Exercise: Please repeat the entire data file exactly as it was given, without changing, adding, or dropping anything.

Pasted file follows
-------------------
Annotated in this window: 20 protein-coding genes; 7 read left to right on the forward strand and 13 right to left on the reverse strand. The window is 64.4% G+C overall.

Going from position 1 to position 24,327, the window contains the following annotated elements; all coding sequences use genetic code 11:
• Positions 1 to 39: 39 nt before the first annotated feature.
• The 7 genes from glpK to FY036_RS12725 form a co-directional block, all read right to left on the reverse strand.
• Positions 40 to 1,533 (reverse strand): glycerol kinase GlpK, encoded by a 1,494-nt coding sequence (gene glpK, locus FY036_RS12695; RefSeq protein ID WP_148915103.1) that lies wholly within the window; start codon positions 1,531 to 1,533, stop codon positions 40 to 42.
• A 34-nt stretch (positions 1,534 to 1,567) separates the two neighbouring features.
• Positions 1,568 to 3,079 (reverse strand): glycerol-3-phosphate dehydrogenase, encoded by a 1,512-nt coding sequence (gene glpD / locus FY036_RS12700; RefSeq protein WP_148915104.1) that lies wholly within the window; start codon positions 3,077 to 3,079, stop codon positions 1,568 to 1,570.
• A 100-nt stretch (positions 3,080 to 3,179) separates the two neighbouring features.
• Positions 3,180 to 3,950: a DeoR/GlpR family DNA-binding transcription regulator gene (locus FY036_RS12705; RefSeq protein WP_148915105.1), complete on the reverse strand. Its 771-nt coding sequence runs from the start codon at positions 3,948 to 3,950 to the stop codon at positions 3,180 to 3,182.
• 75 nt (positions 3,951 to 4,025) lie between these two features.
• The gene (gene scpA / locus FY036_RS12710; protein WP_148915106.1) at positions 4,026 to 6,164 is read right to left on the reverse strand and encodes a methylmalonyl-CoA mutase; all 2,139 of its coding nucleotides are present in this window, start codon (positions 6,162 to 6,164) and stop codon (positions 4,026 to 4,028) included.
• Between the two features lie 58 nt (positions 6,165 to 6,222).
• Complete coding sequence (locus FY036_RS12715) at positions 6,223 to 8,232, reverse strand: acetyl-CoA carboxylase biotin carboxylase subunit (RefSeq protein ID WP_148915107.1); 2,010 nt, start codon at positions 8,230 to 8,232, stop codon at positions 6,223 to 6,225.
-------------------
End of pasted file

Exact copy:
Annotated in this window: 20 protein-coding genes; 7 read left to right on the forward strand and 13 right to left on the reverse strand. The window is 64.4% G+C overall.

Going from position 1 to position 24,327, the window contains the following annotated elements; all coding sequences use genetic code 11:
• Positions 1 to 39: 39 nt before the first annotated feature.
• The 7 genes from glpK to FY036_RS12725 form a co-directional block, all read right to left on the reverse strand.
• Positions 40 to 1,533 (reverse strand): glycerol kinase GlpK, encoded by a 1,494-nt coding sequence (gene glpK, locus FY036_RS12695; RefSeq protein ID WP_148915103.1) that lies wholly within the window; start codon positions 1,531 to 1,533, stop codon positions 40 to 42.
• A 34-nt stretch (positions 1,534 to 1,567) separates the two neighbouring features.
• Positions 1,568 to 3,079 (reverse strand): glycerol-3-phosphate dehydrogenase, encoded by a 1,512-nt coding sequence (gene glpD / locus FY036_RS12700; RefSeq protein WP_148915104.1) that lies wholly within the window; start codon positions 3,077 to 3,079, stop codon positions 1,568 to 1,570.
• A 100-nt stretch (positions 3,080 to 3,179) separates the two neighbouring features.
• Positions 3,180 to 3,950: a DeoR/GlpR family DNA-binding transcription regulator gene (locus FY036_RS12705; RefSeq protein WP_148915105.1), complete on the reverse strand. Its 771-nt coding sequence runs from the start codon at positions 3,948 to 3,950 to the stop codon at positions 3,180 to 3,182.
• 75 nt (positions 3,951 to 4,025) lie between these two features.
• The gene (gene scpA / locus FY036_RS12710; protein WP_148915106.1) at positions 4,026 to 6,164 is read right to left on the reverse strand and encodes a methylmalonyl-CoA mutase; all 2,139 of its coding nucleotides are present in this window, start codon (positions 6,162 to 6,164) and stop codon (positions 4,026 to 4,028) included.
• Between the two features lie 58 nt (positions 6,165 to 6,222).
• Complete coding sequence (locus FY036_RS12715) at positions 6,223 to 8,232, reverse strand: acetyl-CoA carboxylase biotin carboxylase subunit (RefSeq protein ID WP_148915107.1); 2,010 nt, start codon at positions 8,230 to 8,232, stop codon at positions 6,223 to 6,225.